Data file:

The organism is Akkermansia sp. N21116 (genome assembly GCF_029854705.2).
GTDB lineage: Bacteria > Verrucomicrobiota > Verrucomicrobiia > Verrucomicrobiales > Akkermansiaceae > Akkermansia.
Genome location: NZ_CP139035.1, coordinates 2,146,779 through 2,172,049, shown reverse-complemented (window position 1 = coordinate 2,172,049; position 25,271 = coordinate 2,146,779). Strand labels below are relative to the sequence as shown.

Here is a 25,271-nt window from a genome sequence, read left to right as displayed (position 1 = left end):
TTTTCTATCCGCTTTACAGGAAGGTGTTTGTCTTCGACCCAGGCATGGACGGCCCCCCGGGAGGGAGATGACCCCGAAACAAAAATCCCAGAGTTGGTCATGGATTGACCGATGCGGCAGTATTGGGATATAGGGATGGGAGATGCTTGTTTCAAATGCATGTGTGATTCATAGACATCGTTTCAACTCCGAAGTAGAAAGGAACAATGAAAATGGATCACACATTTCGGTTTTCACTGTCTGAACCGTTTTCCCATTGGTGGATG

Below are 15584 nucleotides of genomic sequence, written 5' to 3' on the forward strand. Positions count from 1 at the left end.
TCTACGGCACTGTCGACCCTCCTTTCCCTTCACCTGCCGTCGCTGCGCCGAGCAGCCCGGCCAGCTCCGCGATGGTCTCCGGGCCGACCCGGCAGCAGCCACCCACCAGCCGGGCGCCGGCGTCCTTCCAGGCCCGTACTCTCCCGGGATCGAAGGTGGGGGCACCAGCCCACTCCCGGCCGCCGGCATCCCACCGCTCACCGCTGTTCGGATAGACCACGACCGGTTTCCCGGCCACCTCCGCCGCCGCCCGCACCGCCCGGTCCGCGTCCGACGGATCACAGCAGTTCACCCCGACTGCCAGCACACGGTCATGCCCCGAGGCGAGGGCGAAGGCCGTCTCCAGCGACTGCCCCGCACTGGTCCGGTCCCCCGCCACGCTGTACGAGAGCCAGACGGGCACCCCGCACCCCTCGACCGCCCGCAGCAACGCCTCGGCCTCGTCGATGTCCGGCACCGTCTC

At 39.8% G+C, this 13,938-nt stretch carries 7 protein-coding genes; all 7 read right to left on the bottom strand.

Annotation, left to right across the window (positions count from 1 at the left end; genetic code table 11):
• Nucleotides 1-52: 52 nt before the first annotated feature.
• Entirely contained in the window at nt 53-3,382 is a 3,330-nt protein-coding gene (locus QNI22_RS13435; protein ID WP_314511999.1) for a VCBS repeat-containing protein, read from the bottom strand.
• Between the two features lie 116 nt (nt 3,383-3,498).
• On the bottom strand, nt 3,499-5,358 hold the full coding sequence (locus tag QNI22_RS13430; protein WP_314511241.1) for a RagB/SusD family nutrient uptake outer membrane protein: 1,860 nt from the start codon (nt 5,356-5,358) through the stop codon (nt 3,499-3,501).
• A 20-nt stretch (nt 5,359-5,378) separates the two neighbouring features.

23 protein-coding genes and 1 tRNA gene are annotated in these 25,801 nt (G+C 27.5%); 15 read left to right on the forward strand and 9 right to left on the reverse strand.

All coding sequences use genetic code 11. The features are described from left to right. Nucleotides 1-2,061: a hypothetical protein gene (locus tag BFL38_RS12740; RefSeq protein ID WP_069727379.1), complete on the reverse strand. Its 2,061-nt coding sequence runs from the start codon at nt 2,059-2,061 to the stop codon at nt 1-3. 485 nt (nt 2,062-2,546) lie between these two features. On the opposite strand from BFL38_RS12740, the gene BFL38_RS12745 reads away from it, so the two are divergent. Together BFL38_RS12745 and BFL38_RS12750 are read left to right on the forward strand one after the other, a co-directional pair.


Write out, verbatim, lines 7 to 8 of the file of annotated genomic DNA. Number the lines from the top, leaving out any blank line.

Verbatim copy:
TCTACGGCACTGTCGACCCTCCTTTCCCTTCACCTGCCGTCGCTGCGCCGAGCAGCCCGGCCAGCTCCGCGATGGTCTCCGGGCCGACCCGGCAGCAGCCACCCACCAGCCGGGCGCCGGCGTCCTTCCAGGCCCGTACTCTCCCGGGATCGAAGGTGGGGGCACCAGCCCACTCCCGGCCGCCGGCATCCCACCGCTCACCGCTGTTCGGATAGACCACGACCGGTTTCCCGGCCACCTCCGCCGCCGCCCGCACCGCCCGGTCCGCGTCCGACGGATCACAGCAGTTCACCCCGACTGCCAGCACACGGTCATGCCCCGAGGCGAGGGCGAAGGCCGTCTCCAGCGACTGCCCCGCACTGGTCCGGTCCCCCGCCACGCTGTACGAGAGCCAGACGGGCACCCCGCACCCCTCGACCGCCCGCAGCAACGCCTCGGCCTCGTCGATGTCCGGCACCGTCTC

At 39.8% G+C, this 13,938-nt stretch carries 7 protein-coding genes; all 7 read right to left on the bottom strand.